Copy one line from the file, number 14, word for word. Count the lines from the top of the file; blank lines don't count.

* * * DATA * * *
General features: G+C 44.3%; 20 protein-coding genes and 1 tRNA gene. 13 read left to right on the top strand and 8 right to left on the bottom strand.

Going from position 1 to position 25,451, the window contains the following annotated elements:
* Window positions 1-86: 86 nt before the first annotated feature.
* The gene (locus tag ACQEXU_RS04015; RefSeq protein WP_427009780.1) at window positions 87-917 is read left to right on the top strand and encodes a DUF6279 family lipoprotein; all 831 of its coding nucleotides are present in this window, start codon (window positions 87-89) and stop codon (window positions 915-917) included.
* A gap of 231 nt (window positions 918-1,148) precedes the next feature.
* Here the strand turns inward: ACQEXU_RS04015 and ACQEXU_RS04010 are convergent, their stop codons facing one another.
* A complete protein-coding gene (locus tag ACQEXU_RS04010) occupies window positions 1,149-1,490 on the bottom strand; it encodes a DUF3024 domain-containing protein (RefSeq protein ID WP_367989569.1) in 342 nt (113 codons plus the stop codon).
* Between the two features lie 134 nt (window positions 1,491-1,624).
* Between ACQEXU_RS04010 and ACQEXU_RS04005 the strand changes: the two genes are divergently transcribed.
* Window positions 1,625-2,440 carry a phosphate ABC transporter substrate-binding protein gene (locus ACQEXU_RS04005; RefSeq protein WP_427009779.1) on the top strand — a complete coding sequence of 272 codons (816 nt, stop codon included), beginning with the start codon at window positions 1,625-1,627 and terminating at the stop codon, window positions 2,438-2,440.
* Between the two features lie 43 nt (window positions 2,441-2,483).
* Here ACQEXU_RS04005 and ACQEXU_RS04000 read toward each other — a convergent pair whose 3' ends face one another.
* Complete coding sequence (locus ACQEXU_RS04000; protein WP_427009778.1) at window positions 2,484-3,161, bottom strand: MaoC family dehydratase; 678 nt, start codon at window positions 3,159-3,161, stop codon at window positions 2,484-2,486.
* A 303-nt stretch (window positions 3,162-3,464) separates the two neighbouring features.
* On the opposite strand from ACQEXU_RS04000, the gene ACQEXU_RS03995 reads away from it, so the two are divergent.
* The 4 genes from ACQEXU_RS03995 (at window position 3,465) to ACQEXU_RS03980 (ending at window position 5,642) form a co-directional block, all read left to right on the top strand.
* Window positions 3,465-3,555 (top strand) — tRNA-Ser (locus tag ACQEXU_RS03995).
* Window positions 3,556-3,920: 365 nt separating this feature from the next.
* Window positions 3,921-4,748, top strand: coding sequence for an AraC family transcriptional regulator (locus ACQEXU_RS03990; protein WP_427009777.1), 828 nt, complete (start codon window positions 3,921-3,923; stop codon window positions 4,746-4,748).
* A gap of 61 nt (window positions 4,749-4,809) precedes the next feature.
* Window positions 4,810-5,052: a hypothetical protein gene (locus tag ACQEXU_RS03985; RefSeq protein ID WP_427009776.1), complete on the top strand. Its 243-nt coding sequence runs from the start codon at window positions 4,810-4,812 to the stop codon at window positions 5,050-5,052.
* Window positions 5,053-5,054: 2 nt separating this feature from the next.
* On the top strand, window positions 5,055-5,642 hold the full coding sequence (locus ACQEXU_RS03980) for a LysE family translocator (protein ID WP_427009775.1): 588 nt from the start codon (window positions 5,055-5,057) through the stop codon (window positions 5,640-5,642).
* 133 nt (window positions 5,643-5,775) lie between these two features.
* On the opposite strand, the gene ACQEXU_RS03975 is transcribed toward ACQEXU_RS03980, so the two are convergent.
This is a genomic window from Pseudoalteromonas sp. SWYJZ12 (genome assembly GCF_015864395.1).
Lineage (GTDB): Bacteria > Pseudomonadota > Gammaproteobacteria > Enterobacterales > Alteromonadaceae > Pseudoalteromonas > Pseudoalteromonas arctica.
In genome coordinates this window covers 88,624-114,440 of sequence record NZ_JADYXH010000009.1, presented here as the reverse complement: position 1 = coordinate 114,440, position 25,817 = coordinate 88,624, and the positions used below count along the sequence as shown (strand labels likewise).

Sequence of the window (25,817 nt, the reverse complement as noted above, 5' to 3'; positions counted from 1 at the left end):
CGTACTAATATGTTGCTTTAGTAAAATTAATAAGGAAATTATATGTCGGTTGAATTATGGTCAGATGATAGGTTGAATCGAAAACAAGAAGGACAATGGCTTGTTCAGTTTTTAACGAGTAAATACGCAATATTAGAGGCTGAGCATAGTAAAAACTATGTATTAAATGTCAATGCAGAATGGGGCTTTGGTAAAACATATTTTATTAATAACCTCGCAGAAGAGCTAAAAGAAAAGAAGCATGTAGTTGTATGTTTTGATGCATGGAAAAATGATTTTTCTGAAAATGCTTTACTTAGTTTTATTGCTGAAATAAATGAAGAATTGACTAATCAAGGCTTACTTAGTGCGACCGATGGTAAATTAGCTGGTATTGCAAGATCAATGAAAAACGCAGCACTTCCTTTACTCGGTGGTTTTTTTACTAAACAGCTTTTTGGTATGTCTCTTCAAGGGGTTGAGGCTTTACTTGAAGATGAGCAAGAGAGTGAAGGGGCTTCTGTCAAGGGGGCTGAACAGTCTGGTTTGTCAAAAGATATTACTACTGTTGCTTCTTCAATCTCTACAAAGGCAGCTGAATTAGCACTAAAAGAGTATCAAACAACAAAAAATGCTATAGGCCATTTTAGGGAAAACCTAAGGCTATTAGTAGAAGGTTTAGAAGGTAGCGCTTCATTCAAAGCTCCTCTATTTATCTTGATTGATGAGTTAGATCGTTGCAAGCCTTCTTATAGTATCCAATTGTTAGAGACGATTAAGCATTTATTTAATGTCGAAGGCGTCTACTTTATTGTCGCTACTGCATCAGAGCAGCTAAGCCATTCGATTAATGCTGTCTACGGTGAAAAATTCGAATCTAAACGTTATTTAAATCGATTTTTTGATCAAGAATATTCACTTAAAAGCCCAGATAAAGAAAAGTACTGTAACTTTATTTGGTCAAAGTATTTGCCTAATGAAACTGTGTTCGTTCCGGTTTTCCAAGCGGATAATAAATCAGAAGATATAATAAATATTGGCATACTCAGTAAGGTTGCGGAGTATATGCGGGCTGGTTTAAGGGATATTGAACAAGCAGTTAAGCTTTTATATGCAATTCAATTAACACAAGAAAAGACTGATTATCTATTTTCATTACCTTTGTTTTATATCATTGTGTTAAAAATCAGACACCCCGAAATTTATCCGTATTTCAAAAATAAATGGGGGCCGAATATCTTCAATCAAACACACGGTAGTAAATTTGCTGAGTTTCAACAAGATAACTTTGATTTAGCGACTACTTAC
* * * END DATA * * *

* A 303-nt stretch (window positions 3,162-3,464) separates the two neighbouring features.